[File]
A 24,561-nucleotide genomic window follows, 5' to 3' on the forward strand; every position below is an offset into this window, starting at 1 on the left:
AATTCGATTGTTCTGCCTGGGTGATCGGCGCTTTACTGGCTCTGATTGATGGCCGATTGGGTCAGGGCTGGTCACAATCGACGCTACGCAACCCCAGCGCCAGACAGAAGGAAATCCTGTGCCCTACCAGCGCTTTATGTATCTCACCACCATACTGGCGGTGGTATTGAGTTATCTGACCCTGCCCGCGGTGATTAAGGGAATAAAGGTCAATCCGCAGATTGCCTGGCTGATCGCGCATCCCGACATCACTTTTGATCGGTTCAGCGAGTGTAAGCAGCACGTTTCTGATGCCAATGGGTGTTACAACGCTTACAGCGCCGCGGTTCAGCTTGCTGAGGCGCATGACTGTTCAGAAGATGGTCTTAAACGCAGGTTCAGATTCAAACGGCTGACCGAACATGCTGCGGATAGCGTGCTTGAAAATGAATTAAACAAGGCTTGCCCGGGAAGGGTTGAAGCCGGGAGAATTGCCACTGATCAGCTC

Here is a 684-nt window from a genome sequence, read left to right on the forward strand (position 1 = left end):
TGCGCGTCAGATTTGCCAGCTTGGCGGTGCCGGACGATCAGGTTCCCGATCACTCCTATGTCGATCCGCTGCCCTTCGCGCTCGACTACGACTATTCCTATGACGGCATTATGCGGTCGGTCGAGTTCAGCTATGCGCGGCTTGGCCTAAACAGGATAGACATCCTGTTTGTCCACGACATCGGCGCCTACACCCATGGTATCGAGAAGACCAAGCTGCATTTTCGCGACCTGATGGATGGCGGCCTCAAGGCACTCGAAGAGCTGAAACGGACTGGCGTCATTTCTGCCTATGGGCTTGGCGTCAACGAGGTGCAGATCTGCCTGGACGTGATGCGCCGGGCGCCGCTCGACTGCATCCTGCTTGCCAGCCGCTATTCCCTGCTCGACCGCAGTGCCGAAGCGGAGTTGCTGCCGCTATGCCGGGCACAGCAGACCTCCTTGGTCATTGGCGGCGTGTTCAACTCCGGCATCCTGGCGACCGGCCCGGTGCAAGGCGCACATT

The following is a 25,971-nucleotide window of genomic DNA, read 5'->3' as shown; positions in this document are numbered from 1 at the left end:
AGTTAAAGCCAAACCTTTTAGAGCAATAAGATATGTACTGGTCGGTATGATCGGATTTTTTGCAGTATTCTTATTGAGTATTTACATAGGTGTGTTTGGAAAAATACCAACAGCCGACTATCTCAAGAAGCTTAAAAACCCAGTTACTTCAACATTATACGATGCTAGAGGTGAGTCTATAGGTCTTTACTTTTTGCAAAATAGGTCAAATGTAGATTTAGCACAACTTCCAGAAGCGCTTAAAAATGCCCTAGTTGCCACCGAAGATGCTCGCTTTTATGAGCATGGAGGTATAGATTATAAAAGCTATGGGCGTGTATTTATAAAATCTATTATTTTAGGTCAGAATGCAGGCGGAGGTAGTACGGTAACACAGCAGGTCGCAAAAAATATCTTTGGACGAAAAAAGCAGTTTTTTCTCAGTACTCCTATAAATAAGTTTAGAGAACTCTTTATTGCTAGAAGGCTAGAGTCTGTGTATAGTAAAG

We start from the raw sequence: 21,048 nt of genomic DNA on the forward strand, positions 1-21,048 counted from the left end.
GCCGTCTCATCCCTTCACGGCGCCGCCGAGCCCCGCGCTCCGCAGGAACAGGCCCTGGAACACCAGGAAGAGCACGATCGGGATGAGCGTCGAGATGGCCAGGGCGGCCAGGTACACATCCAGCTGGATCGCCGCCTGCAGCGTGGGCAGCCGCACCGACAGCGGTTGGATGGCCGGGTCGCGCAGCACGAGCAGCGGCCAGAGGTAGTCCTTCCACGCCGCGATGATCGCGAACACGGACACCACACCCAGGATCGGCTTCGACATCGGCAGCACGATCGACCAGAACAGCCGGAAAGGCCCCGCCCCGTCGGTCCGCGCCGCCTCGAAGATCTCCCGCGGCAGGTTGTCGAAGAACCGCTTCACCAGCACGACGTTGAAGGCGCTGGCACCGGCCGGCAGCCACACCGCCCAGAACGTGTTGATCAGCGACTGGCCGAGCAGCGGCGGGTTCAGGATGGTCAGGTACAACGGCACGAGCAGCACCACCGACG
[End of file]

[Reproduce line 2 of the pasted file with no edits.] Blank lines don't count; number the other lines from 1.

AATTCGATTGTTCTGCCTGGGTGATCGGCGCTTTACTGGCTCTGATTGATGGCCGATTGGGTCAGGGCTGGTCACAATCGACGCTACGCAACCCCAGCGCCAGACAGAAGGAAATCCTGTGCCCTACCAGCGCTTTATGTATCTCACCACCATACTGGCGGTGGTATTGAGTTATCTGACCCTGCCCGCGGTGATTAAGGGAATAAAGGTCAATCCGCAGATTGCCTGGCTGATCGCGCATCCCGACATCACTTTTGATCGGTTCAGCGAGTGTAAGCAGCACGTTTCTGATGCCAATGGGTGTTACAACGCTTACAGCGCCGCGGTTCAGCTTGCTGAGGCGCATGACTGTTCAGAAGATGGTCTTAAACGCAGGTTCAGATTCAAACGGCTGACCGAACATGCTGCGGATAGCGTGCTTGAAAATGAATTAAACAAGGCTTGCCCGGGAAGGGTTGAAGCCGGGAGAATTGCCACTGATCAGCTC